by Anton Shilov
11/15/2012 | 10:14 PM
The head of Hewlett-Packard’s PC business does not believe that Microsoft Surface based on Windows RT operating system is actually a competitor for HP’s ElitePad tablets designed for professional usage. Moreover, seeing how successful Apple iPad is and how intense the clash in the consumer tablet space will be, HP has no plans to release its own media tablet any time soon.
“I would hardly call Surface competition. One, very limited distribution. It tends to be slow and a little kludgey as you use it. It is expensive. Holistically, the press has made a bigger deal out of Surface than what the world has chosen to believe. If you want to go to any of the 30 Microsoft Stores in the United States to buy one, I think you should probably do that,” said Todd Bradley, the head of HP’s PC business unit, in an interview with CiteWorld web-site.
It is rather interesting to watch HP criticizing Microsoft’s Surface tablet with Windows RT designed for consumers, the market where Hewlett-Packard itself faced dramatic fiasco with its TouchPad line of media tablets powered by webOS operating system. Currently HP is preparing to ship enterprise-oriented ElitePad slates in January, which are much more expensive than Surface or iPad for media consumption.
“The Elite Pad is built for the enterprise; it is built on a 16:10 aspect ratio screen so you can view a whole page as opposed to format through a page. It is focused on backward compatibility of applications, it is focused on the ability to open it and service it, as opposed to return it. At the same time, you clearly have the ability to download Netflix or whatever your favorite app is. We have gone much from a different perspective from that then let us load it up at a retailer,” explained Mr. Bradley.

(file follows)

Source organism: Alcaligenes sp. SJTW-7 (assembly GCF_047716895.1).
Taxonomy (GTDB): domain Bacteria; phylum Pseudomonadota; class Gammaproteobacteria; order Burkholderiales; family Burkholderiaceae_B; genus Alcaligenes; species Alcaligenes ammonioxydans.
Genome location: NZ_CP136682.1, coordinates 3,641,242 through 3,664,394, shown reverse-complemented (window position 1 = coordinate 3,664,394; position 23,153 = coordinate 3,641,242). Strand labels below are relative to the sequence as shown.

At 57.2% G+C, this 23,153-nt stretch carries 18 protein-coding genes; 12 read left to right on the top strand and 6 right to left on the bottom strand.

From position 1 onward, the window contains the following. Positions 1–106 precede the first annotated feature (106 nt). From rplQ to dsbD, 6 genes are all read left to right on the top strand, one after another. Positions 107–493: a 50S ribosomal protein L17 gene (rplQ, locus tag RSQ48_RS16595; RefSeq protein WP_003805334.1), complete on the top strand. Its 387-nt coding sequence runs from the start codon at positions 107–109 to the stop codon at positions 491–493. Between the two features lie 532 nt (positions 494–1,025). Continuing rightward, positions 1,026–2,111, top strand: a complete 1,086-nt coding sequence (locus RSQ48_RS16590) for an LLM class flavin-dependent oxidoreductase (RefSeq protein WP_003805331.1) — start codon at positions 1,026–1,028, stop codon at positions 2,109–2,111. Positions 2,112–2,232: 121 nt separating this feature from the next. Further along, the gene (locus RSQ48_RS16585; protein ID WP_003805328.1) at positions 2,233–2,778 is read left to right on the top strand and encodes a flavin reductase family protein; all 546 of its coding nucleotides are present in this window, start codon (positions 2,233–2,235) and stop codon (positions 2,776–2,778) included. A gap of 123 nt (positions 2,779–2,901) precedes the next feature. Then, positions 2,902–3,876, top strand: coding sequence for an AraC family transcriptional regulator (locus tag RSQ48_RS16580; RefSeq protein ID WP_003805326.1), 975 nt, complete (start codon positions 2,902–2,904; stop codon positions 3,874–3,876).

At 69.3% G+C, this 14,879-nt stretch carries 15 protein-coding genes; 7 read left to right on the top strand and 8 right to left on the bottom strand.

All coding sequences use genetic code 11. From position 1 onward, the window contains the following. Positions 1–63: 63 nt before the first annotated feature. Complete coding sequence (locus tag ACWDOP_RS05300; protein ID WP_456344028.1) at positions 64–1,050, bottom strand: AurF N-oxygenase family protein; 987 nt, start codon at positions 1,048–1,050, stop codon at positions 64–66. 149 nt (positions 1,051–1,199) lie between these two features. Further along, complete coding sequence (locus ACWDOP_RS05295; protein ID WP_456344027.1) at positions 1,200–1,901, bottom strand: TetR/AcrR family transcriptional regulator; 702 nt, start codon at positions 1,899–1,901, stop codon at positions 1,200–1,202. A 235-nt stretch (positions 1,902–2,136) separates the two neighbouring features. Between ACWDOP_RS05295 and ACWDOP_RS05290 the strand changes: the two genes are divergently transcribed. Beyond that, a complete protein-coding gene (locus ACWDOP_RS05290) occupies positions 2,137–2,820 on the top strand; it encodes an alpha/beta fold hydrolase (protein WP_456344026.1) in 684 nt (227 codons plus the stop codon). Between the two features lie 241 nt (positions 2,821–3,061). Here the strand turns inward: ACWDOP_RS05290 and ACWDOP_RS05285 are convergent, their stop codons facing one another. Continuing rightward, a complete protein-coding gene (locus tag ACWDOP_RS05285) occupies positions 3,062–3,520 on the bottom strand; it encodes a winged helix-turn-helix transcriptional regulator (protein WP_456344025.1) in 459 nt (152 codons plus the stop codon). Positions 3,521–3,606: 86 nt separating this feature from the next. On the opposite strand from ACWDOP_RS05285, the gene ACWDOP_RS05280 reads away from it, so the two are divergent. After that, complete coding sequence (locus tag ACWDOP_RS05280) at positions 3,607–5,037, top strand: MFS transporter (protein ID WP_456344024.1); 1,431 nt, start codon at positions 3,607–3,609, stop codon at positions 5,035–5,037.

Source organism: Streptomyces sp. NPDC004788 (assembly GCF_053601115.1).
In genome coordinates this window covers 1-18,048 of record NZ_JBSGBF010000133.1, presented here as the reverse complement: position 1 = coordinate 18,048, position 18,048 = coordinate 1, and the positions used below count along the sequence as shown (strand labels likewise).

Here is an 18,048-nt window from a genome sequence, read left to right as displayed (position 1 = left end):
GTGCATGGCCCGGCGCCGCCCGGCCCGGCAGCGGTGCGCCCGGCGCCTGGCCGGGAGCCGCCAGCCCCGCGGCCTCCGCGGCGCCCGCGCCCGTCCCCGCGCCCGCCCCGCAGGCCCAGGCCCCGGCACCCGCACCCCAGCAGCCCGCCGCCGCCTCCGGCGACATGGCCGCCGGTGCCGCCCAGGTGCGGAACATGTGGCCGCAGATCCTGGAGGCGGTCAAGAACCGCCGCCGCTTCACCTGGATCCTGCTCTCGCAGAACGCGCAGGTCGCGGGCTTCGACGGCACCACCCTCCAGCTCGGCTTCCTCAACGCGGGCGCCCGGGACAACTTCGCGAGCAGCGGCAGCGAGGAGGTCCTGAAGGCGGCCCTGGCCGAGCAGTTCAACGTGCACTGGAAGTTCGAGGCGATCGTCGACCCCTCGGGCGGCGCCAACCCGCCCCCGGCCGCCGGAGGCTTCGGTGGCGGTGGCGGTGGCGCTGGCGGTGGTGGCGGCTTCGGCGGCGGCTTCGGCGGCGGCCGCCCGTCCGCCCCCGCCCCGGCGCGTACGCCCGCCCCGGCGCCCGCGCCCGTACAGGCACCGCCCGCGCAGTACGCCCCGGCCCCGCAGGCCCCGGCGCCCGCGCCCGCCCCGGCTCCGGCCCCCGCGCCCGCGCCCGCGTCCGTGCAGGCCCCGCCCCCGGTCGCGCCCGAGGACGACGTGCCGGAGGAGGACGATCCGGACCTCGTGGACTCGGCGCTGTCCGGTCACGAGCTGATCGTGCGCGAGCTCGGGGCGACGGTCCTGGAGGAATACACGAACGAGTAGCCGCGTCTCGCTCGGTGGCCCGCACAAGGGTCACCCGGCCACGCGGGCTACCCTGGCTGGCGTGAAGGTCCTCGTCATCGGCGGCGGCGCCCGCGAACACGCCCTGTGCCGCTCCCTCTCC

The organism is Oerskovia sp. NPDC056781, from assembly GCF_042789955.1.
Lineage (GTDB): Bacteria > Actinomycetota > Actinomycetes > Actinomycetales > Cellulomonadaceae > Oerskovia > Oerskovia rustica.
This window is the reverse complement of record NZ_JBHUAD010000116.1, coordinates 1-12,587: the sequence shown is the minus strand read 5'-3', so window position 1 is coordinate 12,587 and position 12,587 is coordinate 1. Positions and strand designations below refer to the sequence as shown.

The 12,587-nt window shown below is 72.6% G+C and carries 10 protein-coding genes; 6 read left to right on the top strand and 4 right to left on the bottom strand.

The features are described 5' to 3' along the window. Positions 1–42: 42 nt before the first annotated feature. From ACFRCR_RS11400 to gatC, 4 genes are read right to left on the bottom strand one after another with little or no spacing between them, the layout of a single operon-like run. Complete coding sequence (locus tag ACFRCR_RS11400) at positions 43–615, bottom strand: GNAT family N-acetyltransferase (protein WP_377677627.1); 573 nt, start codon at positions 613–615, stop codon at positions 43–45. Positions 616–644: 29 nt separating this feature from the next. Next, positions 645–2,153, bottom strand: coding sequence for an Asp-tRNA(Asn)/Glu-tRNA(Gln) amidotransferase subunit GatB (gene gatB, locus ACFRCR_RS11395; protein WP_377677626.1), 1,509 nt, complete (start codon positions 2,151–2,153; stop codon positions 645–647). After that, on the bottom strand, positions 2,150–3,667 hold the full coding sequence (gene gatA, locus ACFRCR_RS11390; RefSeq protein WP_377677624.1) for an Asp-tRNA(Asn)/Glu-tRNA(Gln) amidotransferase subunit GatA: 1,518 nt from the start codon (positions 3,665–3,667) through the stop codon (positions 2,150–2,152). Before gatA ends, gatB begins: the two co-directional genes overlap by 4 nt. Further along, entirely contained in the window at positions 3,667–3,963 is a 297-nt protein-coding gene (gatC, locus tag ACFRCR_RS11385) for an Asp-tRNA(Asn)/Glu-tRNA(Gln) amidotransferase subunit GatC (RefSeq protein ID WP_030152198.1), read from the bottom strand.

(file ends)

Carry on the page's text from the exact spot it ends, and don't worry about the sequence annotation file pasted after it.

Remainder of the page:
Microsoft is also working on Surface tablet featuring Windows 8 Pro, which will actually compete against HP’s ElitePad slates aimed at enterprises.
Mr. Bradley himself seems to be slightly disappointed with HP’s decision to shut down development of webOS platform. As a result, the company is not going to enter the market of media tablets in foreseeable future as it needs to tailor its offerings thoroughly to be competitive.
“Obviously the decision by our board to shut down the WebOs business caused us to have a significant delay in our tablets. We are catching up slowly, both with tablets and with convertible devices. […] We are not entering the consumer tablet fray any time soon. We will be doing something next year, but you will not see a consumer tablet from HP before Christmas. You will see convertibles that are focused on how you use the device, keyboard, clamshell. Whether we go into tablets – there is a whole litany of ARM-based Android, ARM-based Microsoft, there is quite a grid. We will be judicious about how we deploy against application availability in the enterprise, consumerization, and price points, there is a whole host of things we will look at,” explained Mr. Bradley.